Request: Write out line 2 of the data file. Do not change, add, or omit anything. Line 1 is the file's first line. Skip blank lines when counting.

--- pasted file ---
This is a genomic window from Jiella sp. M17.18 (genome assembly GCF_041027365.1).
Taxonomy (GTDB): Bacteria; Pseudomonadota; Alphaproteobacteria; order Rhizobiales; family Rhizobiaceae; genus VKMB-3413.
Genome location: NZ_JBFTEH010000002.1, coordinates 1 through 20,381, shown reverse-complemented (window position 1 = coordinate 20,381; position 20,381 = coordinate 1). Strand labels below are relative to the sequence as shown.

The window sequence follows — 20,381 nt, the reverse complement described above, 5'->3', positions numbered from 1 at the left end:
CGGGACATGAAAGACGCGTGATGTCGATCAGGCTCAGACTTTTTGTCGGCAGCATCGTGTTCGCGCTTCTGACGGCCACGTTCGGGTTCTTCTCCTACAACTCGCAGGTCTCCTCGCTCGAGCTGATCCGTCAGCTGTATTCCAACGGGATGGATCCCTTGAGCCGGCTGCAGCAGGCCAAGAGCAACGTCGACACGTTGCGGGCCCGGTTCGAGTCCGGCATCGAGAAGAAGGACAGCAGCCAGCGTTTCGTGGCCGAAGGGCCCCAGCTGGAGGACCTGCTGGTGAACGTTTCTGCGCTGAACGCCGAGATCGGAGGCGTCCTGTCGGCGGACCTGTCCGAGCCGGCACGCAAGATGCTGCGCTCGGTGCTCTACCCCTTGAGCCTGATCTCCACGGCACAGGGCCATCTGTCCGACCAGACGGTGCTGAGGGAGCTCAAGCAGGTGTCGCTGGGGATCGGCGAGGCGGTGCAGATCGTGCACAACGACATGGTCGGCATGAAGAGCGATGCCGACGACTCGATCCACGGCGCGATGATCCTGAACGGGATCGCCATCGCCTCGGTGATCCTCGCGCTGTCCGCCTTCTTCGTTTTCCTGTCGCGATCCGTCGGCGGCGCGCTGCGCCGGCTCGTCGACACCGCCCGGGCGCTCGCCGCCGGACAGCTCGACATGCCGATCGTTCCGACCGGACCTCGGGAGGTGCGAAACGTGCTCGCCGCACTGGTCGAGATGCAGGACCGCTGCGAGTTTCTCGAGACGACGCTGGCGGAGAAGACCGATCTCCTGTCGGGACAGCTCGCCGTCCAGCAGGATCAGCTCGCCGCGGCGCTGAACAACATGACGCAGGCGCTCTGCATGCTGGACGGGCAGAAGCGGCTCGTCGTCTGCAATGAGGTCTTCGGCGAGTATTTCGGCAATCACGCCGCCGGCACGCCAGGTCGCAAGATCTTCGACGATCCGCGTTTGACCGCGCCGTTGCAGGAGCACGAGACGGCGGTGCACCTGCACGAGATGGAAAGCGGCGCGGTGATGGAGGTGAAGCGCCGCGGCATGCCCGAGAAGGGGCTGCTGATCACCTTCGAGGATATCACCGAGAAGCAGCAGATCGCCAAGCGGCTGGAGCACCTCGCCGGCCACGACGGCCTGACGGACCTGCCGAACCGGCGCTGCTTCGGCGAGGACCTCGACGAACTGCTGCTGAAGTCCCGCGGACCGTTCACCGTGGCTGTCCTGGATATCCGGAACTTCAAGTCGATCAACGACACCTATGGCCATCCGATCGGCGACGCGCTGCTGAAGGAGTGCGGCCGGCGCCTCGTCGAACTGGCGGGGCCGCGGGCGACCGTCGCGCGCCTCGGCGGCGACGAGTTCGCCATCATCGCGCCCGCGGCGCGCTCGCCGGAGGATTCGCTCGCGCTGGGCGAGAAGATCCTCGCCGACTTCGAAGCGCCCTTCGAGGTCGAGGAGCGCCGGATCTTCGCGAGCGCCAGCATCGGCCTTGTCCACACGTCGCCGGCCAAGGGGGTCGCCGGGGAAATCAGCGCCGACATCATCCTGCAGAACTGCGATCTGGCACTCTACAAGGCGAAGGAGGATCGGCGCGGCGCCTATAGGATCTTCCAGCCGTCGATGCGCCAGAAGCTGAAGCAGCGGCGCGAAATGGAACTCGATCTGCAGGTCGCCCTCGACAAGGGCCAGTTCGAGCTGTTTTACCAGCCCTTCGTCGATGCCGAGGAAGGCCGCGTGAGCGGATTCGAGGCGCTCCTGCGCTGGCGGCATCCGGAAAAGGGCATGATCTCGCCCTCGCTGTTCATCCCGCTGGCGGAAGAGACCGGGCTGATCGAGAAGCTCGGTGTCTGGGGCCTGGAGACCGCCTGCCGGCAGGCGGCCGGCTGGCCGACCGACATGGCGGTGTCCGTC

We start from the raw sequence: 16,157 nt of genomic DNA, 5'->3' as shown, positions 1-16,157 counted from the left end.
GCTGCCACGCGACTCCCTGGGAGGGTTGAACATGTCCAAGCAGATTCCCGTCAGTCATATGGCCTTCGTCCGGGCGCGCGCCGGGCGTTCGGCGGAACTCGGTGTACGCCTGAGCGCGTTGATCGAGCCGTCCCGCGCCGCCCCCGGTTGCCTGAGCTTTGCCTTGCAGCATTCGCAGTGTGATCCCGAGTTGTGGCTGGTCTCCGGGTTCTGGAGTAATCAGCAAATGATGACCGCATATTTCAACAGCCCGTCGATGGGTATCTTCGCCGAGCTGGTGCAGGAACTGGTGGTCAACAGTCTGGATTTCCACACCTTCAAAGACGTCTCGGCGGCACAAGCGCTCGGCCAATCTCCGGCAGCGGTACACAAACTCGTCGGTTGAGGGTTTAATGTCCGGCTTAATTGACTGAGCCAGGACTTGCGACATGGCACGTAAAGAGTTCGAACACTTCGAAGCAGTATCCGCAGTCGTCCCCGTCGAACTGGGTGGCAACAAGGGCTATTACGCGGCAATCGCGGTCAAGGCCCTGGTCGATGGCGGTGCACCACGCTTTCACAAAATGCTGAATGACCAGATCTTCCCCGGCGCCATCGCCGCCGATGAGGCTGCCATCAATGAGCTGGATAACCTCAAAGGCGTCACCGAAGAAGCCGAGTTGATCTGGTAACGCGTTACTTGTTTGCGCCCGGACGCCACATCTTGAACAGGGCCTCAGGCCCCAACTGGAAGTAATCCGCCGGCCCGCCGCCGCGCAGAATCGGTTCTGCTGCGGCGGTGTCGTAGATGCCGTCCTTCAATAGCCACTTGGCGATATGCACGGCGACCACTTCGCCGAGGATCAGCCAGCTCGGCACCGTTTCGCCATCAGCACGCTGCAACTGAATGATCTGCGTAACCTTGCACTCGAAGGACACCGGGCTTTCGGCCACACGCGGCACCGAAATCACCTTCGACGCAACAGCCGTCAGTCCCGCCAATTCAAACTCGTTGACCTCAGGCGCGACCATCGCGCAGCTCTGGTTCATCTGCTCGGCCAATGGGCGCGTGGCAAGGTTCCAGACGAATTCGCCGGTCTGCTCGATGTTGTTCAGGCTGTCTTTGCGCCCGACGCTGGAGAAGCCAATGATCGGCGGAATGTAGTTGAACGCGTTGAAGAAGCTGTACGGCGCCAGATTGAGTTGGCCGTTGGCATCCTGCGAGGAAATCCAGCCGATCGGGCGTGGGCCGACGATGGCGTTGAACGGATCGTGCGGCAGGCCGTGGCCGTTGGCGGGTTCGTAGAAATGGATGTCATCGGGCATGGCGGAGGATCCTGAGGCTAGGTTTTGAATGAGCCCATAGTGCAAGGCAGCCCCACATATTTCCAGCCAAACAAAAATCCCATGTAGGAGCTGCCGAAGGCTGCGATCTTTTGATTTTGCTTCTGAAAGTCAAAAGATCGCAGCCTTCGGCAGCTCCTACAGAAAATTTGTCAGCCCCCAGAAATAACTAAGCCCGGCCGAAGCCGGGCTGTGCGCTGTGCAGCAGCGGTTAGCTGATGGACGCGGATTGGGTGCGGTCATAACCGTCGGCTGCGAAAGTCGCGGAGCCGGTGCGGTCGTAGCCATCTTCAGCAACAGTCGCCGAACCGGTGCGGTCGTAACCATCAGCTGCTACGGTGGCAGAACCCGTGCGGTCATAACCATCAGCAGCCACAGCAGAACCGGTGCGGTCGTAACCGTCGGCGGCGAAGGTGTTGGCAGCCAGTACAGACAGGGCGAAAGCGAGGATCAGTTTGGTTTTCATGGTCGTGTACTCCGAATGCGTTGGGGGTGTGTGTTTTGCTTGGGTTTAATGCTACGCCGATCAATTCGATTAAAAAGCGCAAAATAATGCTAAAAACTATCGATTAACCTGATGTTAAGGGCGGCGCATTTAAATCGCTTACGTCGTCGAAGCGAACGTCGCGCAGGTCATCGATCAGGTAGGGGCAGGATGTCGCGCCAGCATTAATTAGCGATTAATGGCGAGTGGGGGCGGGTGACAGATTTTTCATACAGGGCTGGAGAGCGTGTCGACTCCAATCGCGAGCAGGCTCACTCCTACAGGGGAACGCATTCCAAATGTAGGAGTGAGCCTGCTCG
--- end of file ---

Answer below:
Taxonomy (GTDB): Bacteria; Pseudomonadota; Alphaproteobacteria; order Rhizobiales; family Rhizobiaceae; genus VKMB-3413.